Lifesaving ‘Dust Bus’ coming to a regional centre near you


The Dust Bus - a large lorry with a red desert decal and MRI painted on it's side, next to a group of mining drucks in an open cut coal mineFormer and retired mineworkers are urged to register for lung screening onboard the purpose-built Heart 5 ‘dust bus’.

In February this year, the first-of-its-kind HEART 5 mobile medical imaging clinic was launched in collaboration with Resources Health and Safety Queensland (RHSQ) to deliver a free lung screening program to former and retired mine and quarry workers.

The mobile clinic was campaigned for by our union and was a recommendation of the Black Lung White Lies Parliamentary Inquiry to address the crisis of undiagnosed mine lung dust disease in the state.

The Queensland Dust Disease Support Group – a volunteer organisation led by retired miners – proudly recruited the first 200 retirees to be tested by the new mobile custom-made health unit.

Since then, the program has screened almost 450 former and retired workers for mine dust lung diseases such as black lung and silicosis.
Retired mineworker and unionist Archie Tudehope was instrumental in getting the program up and running as well as organising the support group.
“We know that mineworkers sometimes don’t receive their exit medical,” he said.

3 people standing in front of an MRI machine

Archie Tudehope (centre) with Senator Murray Watt and Queensland MP Julieanne Gilbert at the launch of the Heart 5 ‘dust bus’

“We initially got a group of people together to get them tested through RHSQ but it was a bit chaotic organising appointments, particularly when we were dealing with 80-year-old retirees who might need to travel from Emerald to Rockhampton, which is about a six hour round trip.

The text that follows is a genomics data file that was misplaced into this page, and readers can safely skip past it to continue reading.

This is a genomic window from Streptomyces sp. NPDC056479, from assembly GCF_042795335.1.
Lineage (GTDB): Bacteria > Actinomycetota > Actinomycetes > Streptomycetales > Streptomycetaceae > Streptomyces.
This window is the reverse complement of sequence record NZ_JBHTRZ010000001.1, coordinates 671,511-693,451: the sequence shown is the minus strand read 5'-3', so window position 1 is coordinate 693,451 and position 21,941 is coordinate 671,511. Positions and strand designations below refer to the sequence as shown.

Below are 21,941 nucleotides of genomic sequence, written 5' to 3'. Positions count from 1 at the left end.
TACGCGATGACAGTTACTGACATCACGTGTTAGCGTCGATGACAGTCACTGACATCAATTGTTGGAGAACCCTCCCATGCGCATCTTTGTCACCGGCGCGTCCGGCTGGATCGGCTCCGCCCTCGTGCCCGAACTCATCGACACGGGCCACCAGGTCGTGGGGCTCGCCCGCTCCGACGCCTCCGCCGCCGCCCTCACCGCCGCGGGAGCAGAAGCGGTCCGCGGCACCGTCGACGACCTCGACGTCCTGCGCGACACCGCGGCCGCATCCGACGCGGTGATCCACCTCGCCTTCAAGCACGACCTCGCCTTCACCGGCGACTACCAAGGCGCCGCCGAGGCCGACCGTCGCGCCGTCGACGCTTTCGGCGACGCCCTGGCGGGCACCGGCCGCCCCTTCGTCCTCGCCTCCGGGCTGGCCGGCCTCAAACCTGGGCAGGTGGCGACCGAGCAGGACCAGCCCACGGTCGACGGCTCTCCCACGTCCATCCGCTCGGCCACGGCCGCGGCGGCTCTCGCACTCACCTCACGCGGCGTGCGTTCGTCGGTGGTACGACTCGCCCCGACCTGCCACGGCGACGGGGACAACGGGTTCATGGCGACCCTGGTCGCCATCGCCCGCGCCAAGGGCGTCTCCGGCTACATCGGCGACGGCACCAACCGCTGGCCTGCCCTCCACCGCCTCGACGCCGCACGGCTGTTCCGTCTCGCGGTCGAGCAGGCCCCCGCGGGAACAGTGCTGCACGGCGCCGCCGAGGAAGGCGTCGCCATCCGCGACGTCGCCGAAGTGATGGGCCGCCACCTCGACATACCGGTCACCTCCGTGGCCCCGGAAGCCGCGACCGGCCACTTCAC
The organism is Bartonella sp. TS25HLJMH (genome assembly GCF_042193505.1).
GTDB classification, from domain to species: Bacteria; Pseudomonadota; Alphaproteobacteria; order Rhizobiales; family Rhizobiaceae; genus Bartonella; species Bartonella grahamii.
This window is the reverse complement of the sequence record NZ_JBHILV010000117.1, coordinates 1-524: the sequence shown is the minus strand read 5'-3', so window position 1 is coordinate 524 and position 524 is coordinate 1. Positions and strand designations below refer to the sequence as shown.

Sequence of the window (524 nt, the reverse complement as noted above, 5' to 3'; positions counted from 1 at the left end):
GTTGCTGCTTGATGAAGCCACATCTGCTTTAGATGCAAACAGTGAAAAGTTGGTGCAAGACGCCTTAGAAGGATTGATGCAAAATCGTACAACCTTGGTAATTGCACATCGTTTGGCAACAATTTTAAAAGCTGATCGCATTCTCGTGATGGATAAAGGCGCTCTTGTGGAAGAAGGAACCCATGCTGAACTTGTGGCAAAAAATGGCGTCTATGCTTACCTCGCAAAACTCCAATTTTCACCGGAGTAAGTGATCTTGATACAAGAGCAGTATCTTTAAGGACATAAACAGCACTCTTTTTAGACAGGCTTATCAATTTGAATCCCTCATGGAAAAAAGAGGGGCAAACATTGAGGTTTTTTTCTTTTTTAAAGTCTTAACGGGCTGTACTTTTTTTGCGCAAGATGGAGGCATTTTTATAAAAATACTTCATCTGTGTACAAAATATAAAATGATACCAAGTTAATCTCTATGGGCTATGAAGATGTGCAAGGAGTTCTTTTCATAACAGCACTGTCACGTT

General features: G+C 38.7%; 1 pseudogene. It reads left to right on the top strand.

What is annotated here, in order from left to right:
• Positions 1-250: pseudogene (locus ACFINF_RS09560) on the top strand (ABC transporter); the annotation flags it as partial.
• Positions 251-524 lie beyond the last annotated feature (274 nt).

“Sometimes we would have instances where retirees had to travel and were put up in a motel on the second or third floor they couldn’t even walk up.

“We realised that system wasn’t working, so that’s how the truck was born, so it could travel to retired mineworkers and those wouldn’t get tested otherwise did get tested.

“This was also important for follow ups because people felt lost, and they needed some guidance. A lot of the people affected are retirees and asking them to pick up a laptop or join a zoom call to get more information just wouldn’t be realistic for them.

“This program is also collecting very valuable information and giving us statistics about this disease.”

The end-to-end service includes a basic screening of breathing test, x-ray and examination, and provides diagnostic workups of lung function tests, high resolution CTs, respiratory specialist consults and expert reviews of complex cases.

For these former and retired workers who are often disadvantaged by distance and mobility, providing a one-stop-shop through HEART 5 means that they can access healthcare right there on their doorstep.

Click here to see where Heart of Australia will be next.


Back to issue: November 2022